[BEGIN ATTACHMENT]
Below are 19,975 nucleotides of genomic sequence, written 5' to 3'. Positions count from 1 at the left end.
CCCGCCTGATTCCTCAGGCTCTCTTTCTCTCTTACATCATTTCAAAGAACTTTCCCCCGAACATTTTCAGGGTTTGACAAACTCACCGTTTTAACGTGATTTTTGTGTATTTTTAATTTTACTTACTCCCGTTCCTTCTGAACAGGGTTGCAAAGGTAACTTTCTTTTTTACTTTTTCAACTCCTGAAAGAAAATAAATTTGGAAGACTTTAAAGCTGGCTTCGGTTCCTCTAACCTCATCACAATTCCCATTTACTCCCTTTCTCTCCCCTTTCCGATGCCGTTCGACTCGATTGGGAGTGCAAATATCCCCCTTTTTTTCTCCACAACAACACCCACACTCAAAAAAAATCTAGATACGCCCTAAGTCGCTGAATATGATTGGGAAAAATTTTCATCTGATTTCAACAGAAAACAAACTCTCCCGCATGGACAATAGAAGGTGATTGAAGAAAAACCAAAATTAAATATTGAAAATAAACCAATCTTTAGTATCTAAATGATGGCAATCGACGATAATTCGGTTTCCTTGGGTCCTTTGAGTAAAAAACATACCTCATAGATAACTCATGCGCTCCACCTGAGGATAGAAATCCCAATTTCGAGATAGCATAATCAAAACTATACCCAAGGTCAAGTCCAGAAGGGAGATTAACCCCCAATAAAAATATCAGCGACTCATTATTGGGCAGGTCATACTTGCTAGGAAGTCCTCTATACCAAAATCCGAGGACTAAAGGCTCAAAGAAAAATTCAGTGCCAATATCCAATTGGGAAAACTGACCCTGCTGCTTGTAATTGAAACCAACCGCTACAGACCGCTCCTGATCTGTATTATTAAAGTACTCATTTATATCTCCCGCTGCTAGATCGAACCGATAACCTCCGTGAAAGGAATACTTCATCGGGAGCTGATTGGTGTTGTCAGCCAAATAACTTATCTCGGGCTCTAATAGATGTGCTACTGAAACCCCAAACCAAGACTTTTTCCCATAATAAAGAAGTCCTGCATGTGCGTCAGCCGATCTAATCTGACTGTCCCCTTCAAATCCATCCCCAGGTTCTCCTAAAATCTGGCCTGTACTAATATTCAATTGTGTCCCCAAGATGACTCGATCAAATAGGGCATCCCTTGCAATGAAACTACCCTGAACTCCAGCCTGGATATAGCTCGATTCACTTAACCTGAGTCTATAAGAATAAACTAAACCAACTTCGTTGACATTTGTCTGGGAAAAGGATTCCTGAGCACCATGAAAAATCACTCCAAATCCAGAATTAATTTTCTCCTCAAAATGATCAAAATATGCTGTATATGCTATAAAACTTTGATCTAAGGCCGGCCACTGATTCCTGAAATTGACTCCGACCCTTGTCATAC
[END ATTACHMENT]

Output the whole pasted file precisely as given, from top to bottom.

Below are 19,975 nucleotides of genomic sequence, written 5' to 3'. Positions count from 1 at the left end.
CCCGCCTGATTCCTCAGGCTCTCTTTCTCTCTTACATCATTTCAAAGAACTTTCCCCCGAACATTTTCAGGGTTTGACAAACTCACCGTTTTAACGTGATTTTTGTGTATTTTTAATTTTACTTACTCCCGTTCCTTCTGAACAGGGTTGCAAAGGTAACTTTCTTTTTTACTTTTTCAACTCCTGAAAGAAAATAAATTTGGAAGACTTTAAAGCTGGCTTCGGTTCCTCTAACCTCATCACAATTCCCATTTACTCCCTTTCTCTCCCCTTTCCGATGCCGTTCGACTCGATTGGGAGTGCAAATATCCCCCTTTTTTTCTCCACAACAACACCCACACTCAAAAAAAATCTAGATACGCCCTAAGTCGCTGAATATGATTGGGAAAAATTTTCATCTGATTTCAACAGAAAACAAACTCTCCCGCATGGACAATAGAAGGTGATTGAAGAAAAACCAAAATTAAATATTGAAAATAAACCAATCTTTAGTATCTAAATGATGGCAATCGACGATAATTCGGTTTCCTTGGGTCCTTTGAGTAAAAAACATACCTCATAGATAACTCATGCGCTCCACCTGAGGATAGAAATCCCAATTTCGAGATAGCATAATCAAAACTATACCCAAGGTCAAGTCCAGAAGGGAGATTAACCCCCAATAAAAATATCAGCGACTCATTATTGGGCAGGTCATACTTGCTAGGAAGTCCTCTATACCAAAATCCGAGGACTAAAGGCTCAAAGAAAAATTCAGTGCCAATATCCAATTGGGAAAACTGACCCTGCTGCTTGTAATTGAAACCAACCGCTACAGACCGCTCCTGATCTGTATTATTAAAGTACTCATTTATATCTCCCGCTGCTAGATCGAACCGATAACCTCCGTGAAAGGAATACTTCATCGGGAGCTGATTGGTGTTGTCAGCCAAATAACTTATCTCGGGCTCTAATAGATGTGCTACTGAAACCCCAAACCAAGACTTTTTCCCATAATAAAGAAGTCCTGCATGTGCGTCAGCCGATCTAATCTGACTGTCCCCTTCAAATCCATCCCCAGGTTCTCCTAAAATCTGGCCTGTACTAATATTCAATTGTGTCCCCAAGATGACTCGATCAAATAGGGCATCCCTTGCAATGAAACTACCCTGAACTCCAGCCTGGATATAGCTCGATTCACTTAACCTGAGTCTATAAGAATAAACTAAACCAACTTCGTTGACATTTGTCTGGGAAAAGGATTCCTGAGCACCATGAAAAATCACTCCAAATCCAGAATTAATTTTCTCCTCAAAATGATCAAAATATGCTGTATATGCTATAAAACTTTGATCTAAGGCCGGCCACTGATTCCTGAAATTGACTCCGACCCTTGTCATAC